A Mistletoe Mystery

A Mistletoe Mystery:

Here’s a look at mistletoe growing in the desert. Mistletoe, Viscum Album. The familiar, white-berried plant of the winter holiday season, is a parasitic plant that grows on the branches of several species of trees, including several in the desert mid-west. Mistletoe burrows roots into the inner wood of trees and feeds from their sap, and is known as parasitic.

Now a days, we are such a plant phobic culture that people are too afraid to bring this into their house because it is indeed a poisonous plant. Yet, they may have no problem having house plants which are of equal toxicity, and plenty of cleaning products which are much more toxic.

The tradition of kissing under the mistletoe is yet another pre-Christian ritual that was swallowed up and assimilated by the Catholic Church with no question or tradition as to why.

It is more likely that mistletoe was applied as a talisman or sache to attract love, as was a thriving folk tradition with many plants.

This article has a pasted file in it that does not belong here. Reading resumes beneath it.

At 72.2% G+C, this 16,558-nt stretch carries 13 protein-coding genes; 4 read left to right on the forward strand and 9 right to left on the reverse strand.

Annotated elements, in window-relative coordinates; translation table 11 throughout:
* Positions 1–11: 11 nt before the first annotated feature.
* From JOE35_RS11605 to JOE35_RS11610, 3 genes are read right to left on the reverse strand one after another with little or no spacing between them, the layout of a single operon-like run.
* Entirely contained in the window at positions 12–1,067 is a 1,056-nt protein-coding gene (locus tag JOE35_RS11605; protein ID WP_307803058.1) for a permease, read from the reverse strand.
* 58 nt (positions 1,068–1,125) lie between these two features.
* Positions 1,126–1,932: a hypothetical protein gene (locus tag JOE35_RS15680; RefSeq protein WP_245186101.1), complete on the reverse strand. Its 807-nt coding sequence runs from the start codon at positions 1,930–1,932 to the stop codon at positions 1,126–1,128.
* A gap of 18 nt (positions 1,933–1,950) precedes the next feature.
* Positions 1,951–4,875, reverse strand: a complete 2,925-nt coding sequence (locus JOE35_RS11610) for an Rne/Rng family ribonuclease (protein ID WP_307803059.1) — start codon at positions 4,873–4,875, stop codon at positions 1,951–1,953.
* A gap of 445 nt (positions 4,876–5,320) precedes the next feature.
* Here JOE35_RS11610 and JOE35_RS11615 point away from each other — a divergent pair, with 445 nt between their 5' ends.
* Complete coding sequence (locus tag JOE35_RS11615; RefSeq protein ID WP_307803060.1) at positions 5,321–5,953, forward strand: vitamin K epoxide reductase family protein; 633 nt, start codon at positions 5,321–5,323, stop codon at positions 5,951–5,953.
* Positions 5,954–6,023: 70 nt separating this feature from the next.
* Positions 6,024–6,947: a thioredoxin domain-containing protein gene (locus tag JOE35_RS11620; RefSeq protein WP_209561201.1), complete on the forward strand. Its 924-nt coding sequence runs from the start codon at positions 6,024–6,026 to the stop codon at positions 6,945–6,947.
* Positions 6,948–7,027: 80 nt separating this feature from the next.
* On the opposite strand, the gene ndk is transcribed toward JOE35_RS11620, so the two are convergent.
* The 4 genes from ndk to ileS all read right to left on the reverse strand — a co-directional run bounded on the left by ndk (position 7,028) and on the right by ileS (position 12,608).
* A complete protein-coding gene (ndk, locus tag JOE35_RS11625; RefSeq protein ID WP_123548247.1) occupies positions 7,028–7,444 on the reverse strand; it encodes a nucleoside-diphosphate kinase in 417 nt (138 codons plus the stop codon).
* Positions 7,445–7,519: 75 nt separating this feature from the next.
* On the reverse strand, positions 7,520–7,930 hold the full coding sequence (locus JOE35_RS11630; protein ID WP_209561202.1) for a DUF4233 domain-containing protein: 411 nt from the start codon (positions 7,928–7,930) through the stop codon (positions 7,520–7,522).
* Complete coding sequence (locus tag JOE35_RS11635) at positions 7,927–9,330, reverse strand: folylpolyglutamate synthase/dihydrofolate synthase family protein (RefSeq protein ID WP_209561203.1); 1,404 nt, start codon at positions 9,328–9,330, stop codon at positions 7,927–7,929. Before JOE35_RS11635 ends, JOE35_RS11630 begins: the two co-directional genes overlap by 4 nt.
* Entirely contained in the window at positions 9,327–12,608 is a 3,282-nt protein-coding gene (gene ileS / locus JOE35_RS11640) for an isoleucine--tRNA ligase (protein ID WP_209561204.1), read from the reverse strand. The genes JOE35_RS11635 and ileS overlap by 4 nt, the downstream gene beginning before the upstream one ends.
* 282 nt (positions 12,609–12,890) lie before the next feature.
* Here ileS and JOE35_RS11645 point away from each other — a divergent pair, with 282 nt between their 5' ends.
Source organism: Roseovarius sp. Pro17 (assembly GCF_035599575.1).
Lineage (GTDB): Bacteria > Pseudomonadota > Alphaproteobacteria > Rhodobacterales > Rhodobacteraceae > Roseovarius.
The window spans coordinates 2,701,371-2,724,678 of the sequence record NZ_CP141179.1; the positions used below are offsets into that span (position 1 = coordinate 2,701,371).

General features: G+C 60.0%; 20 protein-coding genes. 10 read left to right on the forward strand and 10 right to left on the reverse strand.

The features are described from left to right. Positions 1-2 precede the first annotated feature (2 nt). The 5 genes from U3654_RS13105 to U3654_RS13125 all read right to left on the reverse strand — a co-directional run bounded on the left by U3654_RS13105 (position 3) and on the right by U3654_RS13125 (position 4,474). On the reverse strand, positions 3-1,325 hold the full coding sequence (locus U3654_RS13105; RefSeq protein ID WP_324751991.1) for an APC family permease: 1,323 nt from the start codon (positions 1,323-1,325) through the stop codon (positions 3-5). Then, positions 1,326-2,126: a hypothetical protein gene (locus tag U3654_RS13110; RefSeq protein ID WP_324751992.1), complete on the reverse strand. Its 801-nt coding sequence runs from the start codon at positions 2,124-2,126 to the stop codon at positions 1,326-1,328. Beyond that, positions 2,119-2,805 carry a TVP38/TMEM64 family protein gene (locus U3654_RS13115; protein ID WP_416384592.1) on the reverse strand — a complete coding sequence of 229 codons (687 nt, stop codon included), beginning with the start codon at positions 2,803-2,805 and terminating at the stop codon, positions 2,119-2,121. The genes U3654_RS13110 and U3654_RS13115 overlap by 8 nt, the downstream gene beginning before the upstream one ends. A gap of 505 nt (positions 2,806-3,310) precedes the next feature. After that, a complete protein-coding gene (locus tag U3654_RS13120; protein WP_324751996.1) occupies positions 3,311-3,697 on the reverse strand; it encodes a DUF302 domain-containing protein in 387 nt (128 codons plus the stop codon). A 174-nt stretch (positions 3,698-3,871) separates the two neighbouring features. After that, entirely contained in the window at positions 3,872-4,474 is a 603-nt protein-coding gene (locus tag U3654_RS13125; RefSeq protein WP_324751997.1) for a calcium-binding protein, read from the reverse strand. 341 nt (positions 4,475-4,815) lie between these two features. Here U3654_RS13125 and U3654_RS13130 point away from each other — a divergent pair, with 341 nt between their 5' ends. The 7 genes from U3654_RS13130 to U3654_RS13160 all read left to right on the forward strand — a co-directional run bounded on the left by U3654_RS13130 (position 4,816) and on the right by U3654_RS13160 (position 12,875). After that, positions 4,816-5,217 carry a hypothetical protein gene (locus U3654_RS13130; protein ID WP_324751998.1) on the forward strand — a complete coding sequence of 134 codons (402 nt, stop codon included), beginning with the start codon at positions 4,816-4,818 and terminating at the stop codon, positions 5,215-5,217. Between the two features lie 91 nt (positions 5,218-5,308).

Medicinally, Mistletoe has been used for centuries in traditional medicine for a variety of conditions including seizures, headaches, and arthritis. Today, mistletoe is also used in Europe as a treatment for cancer.

Check out lots of herbalism and foraging videos, articles, and upcoming classes as well as herbal goods at www.returntonature.us and www.facebook.com/returntonatureskills

Happy holy days!

Dan de Lion

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About Dan

Dan De Lion is an earth herbalist, forager, musician, and teacher. He teaches through Return to Nature, providing classes, lectures, and seminars on wild food foraging, mushroom identification, herbal medicine making, as well as primitive and survival skills with a focus on wild foods and forest medicines. He also incorporates the philosophies of yoga, alchemy, meditation, and mysticism into his classes, lectures, and seminars and brings a deep rooted indigenous medicine perspective of practicing intuition with plants, in a systematic and earth-based way – Check out more at www.returntonature.us.
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